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My ISP assigns me an IPv4 address via DHCP and an IPv6 subnet through SLAAC.

I set up my pfSense box to use NAT and DHCPv4 for my LAN network which works fine. However, on the IPv6 side, my LAN computers only configure themselves with the standard link-local fe80.. address and don't get any global IPv6 address from the /64 pool my ISP assigned me.

I am fairly new to IPv6, so I tried a few options in pfSense like setting the LAN interface to SLAAC as well or setting it to a static IPv6 in the fc00.. range and enabling DHCPv6. Both of which didn't work for me. Also none of the options in the router advertisement tab helped either.

I'd be happy if someone with experience in setting up pfSense for my scenario could give me a hint to how I need to configure it.

  • SLAAC can't assign a subnet, it can only assign individual addresses from a /64 link prefix which you must already have assigned to the link through different means. These three older questions should be relevant to you: serverfault.com/q/684455/214507 serverfault.com/q/714890/214507 serverfault.com/q/216602/214507 – kasperd Aug 12 '18 at 16:30
  • @kasperd So basically the ISP side of SLAAC is assigning me an address with a prefix like DHCPv4 (in a way), where you get e.g. 192.168.0.5/24, but not all the addresses in that /24 are routed to 192.168.0.5? In other words, I would need to ask my ISP to give me a routed prefix or else I have to use NAT on IPv6 too? – comfreak Aug 13 '18 at 17:25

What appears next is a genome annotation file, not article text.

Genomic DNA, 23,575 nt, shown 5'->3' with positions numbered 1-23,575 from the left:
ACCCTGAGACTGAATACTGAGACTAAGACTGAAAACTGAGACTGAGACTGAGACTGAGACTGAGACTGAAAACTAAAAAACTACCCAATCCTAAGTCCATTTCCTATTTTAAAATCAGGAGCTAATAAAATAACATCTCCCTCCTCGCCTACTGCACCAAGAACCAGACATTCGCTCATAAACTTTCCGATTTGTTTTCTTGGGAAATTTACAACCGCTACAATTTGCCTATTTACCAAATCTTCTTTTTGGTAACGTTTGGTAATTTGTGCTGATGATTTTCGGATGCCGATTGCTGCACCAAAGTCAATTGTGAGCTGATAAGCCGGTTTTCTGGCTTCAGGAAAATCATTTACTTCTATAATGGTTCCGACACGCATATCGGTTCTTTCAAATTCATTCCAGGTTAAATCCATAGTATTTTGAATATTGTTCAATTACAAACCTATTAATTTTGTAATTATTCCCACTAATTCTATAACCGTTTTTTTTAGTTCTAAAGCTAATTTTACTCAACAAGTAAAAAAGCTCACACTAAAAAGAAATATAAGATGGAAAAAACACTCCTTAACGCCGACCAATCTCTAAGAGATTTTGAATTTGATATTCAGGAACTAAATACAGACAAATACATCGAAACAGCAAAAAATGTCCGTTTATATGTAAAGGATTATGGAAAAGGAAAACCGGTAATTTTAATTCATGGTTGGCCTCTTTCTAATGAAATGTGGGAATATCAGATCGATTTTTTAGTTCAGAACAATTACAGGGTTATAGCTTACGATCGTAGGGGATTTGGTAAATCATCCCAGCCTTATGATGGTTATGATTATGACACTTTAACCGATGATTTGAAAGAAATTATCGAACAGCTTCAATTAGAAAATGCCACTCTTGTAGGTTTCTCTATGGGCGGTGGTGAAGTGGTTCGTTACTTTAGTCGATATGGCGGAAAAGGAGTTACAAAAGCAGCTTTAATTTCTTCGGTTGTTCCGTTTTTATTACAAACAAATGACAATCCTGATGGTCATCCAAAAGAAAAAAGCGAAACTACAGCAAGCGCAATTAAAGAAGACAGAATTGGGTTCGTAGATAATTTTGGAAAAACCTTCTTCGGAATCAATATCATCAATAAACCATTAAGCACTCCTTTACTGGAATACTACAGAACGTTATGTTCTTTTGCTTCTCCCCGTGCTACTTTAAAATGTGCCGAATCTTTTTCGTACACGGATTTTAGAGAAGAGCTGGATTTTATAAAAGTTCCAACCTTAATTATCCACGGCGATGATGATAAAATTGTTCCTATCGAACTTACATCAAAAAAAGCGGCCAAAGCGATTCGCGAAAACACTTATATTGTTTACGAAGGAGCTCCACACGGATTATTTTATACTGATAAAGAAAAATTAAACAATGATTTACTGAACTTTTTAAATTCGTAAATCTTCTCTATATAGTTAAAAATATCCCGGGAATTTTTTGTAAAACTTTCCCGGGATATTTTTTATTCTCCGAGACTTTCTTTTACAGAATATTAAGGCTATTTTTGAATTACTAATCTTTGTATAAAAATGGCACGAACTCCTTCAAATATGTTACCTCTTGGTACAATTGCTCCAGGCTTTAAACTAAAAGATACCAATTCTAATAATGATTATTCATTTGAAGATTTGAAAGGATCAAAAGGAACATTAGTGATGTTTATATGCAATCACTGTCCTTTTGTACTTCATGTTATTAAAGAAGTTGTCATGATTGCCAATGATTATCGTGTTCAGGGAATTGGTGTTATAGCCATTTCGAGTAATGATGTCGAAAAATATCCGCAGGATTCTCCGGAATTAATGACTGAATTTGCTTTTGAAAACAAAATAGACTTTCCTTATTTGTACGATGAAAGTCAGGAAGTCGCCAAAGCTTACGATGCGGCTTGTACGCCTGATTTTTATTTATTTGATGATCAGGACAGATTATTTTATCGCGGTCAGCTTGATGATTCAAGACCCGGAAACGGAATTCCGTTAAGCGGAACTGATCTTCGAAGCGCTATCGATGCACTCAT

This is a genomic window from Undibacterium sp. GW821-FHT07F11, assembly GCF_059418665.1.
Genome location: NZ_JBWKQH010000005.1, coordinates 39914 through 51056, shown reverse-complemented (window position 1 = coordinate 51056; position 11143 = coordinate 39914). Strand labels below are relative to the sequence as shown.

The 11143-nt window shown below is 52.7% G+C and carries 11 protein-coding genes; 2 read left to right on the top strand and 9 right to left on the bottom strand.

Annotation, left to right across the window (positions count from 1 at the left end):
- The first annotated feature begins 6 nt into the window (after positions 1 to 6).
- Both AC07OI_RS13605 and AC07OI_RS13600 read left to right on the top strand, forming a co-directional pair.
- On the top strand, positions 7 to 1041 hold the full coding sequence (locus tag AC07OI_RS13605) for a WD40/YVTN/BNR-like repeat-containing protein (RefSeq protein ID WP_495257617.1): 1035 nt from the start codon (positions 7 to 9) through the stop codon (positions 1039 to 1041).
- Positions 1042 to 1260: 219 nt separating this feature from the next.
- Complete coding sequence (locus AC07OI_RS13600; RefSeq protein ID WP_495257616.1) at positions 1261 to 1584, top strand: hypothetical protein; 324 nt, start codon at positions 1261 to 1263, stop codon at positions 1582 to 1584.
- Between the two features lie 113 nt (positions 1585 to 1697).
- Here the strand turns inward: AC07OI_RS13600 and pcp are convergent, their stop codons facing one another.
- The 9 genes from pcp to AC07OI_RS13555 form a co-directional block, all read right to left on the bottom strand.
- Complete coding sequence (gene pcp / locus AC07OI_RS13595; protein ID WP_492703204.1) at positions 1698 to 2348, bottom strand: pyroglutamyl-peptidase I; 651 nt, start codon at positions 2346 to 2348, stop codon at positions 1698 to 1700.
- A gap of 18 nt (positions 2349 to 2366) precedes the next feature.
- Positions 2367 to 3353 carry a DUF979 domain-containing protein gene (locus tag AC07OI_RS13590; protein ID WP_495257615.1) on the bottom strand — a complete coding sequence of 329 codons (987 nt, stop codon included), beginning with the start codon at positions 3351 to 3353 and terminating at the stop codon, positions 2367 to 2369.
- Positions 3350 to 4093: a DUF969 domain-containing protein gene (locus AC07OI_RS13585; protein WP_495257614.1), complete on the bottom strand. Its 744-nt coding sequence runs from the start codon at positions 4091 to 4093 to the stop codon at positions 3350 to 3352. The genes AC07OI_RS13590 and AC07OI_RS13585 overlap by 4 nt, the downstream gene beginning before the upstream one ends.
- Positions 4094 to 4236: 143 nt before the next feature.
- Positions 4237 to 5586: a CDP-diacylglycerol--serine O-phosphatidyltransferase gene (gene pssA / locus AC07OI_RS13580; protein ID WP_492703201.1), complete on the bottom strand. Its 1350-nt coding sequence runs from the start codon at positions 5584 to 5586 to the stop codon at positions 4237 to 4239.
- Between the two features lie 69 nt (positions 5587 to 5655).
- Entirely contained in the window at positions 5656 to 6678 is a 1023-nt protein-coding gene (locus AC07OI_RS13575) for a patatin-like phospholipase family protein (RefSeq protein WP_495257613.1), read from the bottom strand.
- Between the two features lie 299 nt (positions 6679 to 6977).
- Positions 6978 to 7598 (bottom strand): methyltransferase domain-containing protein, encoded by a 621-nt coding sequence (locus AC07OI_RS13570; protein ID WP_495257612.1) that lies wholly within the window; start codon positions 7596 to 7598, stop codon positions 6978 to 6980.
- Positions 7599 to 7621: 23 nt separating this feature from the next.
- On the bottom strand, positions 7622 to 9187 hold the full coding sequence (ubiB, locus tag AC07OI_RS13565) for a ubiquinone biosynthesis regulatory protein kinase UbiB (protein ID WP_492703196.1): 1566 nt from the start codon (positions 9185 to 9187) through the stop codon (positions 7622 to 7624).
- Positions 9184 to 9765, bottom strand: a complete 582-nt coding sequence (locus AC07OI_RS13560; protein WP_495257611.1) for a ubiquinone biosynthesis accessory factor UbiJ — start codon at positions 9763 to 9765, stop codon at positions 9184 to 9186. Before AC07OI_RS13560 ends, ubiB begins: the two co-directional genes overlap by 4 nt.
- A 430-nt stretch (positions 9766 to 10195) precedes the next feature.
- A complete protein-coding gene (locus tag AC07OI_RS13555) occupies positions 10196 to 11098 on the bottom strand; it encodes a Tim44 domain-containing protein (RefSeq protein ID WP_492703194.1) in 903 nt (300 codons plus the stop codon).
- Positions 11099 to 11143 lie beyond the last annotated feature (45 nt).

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    You need a routed prefix, otherwise you would need to do NAT which kind of defeats the purpose of using IPv6. The ISP may have a DHCPv6 server that you can request a routed prefix from. I have come across an ISP where routed prefixes are requested using a web interface operated by the ISP. If you can't figure out how that ISP provides routed prefixes you may have to ask them. – kasperd Aug 13 '18 at 19:28
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The pfSense box should be seeing the ICMPv6 Router Advisory packets coming from your ISP's router over IPv6 multicast to ff02::1. If your pfSense should act as an IPv6 bridge, then it should pass these packets on to your local network, as the Router Advisory packets are essential for IPv6 and SLAAC.

If you are setting up your pfSense as an IPv6 router instead, then you should configure pfSense to send its own IPv6 Router Advisory messages to your LAN side.

The ICMPv6 Router Advisory messages are mandatory for IPv6 to work: they also carry information on whether or not DHCPv6 should be used in the network segment, and if so, whether it should be used for IPv6 address allocation or just for additional configuration information. The Router Advisory messages can even carry information on IPv6 DNS servers that the clients should use.

  • Do you know how I can configure pfSense to send these messages to clients on the LAN interface? – comfreak Aug 13 '18 at 17:25

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